Monday, September 12, 2011

I'd Love to Turn You On #40 - The Flying Burrito Brothers - Gilded Palace of Sin

The Flying Burrito Brothers’ Gilded Palace of Sin is the quintessential country rock album – even more so than the Byrds’ Sweetheart of the Radio, the album that’s believed to be the first substantial document of hippies adventuring into Hickville. I favor the Burritos’ album because it’s got a little more rock energy to it; the vocals are a bit louder, edgier, full of attitude, and there are psychedelic flourishes here and there, like on the opening track, “Christina’s Song,” where they run the pedal steel guitar through a fuzz box. And the lyrics are downright weird in spots, most notably on the title track, an acid-soaked redemption song with a chorus that laments how “on the 31st floor, a gold-plated door, won’t keep out the Lord’s burning rain.” Yet the record remains true to the simple but wondrous form of the country song, which is really what the whole country-rock movement is all about: conjuring far-out, spectacularly beautiful sounds from within the cozy confines of good old American melody and harmony.
There’s a direct connection between Gilded Palace of Sin and Sweetheart of the Rodeo, of course: Gram Parsons was a new addition to the Byrds and a driving force behind the band’s fulsome embrace of country, and he broke off with Chris Hillman after Sweetheart to form the Burritos. Parsons is a tough guy to admire. The history books paint him as a spoiled rich kid who couldn’t handle his booze and drugs. He’s the one on the cover of Gilded Palace in a suit adorned with sequined pot leaves, poppies and pills. He OD’d at 27 in a motel in the California desert, and the output on his short career was inconsistent, which is apparent in the CD double release on which Gilded Palace is paired with the band’s second release, Burrito Deluxe, an album that’s good but not stellar, due in large part to stoned-out infighting within the band. (If you’ve got a record player, splurge for the 180-gram reissue of Gilded Palace; it sounds fantastic.) Still, when I listen to Gilded Palace, I’ve got to hand it to Parsons. He had moments of genius, especially during “Dark End of the Street,” a cover of a soul song about cheating that was a hit in 1967 for James Carr. It’s truly one of the greatest performances in the history of modern music. The whole notion of taking a contemporary R&B hit and bending it into the then-new genre of country rock is radical and novel to begin with, but it’s the way Parsons sings it that sends it over the top. His voice has a Southern twang that’s outright stoic in places, as though he’s playing the role of a country deacon who’s caught up in an affair and powerless against it. And at the same time, there’s just a hint of echo on his mic that brings some extra color to the aura of dreamy rock star that surrounded him in those heady days before the booze and powders really started getting the best of him. He really belts it out, too – so much so that he captures the anguish and ecstasy of doing something no good, of committing the kind of sin that you know will hurt like hell when the bill comes due, but you do it anyway because it feels so goddamned good.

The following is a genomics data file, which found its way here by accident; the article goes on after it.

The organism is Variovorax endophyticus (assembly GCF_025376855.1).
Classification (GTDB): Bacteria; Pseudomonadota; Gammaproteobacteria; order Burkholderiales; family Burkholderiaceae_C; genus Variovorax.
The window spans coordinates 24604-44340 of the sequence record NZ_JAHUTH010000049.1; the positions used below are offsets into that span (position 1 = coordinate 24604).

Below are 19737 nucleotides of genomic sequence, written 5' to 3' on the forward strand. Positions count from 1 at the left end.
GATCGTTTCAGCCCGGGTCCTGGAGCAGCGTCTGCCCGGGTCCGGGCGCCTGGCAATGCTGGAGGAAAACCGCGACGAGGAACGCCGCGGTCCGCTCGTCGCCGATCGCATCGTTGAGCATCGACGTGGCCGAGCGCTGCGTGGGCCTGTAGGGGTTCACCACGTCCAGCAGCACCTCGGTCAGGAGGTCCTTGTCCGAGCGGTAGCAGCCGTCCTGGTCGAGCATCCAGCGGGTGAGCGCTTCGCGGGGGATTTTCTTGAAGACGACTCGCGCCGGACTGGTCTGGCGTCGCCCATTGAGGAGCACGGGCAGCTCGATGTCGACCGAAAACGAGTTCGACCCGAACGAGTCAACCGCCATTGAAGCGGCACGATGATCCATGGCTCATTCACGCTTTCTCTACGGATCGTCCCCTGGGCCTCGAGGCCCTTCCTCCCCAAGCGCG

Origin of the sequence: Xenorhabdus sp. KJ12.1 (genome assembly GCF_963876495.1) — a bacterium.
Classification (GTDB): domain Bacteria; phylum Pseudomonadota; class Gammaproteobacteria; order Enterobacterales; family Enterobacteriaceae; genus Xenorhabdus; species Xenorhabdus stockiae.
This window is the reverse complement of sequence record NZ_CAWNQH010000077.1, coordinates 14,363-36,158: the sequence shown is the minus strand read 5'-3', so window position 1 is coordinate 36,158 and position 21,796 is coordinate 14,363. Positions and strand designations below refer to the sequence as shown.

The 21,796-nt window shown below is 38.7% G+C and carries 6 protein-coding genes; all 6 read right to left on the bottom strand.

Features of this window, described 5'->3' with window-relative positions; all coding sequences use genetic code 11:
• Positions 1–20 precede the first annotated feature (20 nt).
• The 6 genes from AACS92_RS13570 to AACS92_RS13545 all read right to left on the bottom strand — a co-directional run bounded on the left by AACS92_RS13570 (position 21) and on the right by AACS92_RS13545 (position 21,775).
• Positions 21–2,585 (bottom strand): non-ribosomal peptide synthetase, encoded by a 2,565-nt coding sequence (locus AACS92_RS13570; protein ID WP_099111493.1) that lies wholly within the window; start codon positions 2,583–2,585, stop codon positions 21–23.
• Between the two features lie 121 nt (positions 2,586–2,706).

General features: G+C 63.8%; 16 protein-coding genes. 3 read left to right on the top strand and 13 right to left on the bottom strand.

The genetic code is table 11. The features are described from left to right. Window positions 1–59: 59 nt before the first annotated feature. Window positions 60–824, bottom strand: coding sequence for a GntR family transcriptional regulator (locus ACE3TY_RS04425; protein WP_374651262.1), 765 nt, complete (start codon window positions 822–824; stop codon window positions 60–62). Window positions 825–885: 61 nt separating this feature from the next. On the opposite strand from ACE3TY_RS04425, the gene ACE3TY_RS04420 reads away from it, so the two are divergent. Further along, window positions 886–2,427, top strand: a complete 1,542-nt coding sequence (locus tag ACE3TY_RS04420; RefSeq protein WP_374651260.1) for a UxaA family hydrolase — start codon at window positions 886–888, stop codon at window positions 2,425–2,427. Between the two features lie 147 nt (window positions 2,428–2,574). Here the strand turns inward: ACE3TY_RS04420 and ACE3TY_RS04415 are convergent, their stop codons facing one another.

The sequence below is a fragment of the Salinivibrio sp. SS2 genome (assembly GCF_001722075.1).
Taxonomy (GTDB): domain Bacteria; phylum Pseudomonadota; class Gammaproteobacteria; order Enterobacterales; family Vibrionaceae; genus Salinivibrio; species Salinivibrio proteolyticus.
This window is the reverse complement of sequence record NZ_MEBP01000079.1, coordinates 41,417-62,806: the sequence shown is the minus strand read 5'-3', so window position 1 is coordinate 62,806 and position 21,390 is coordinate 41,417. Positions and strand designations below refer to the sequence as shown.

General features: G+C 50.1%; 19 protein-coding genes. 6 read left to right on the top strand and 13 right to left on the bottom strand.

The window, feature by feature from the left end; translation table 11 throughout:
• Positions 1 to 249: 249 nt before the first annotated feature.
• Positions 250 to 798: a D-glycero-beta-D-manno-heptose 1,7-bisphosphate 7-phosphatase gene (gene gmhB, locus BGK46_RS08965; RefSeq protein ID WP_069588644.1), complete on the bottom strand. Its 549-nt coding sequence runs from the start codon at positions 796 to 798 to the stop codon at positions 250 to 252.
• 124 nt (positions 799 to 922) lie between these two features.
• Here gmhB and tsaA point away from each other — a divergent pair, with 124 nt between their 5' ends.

- Joe Miller

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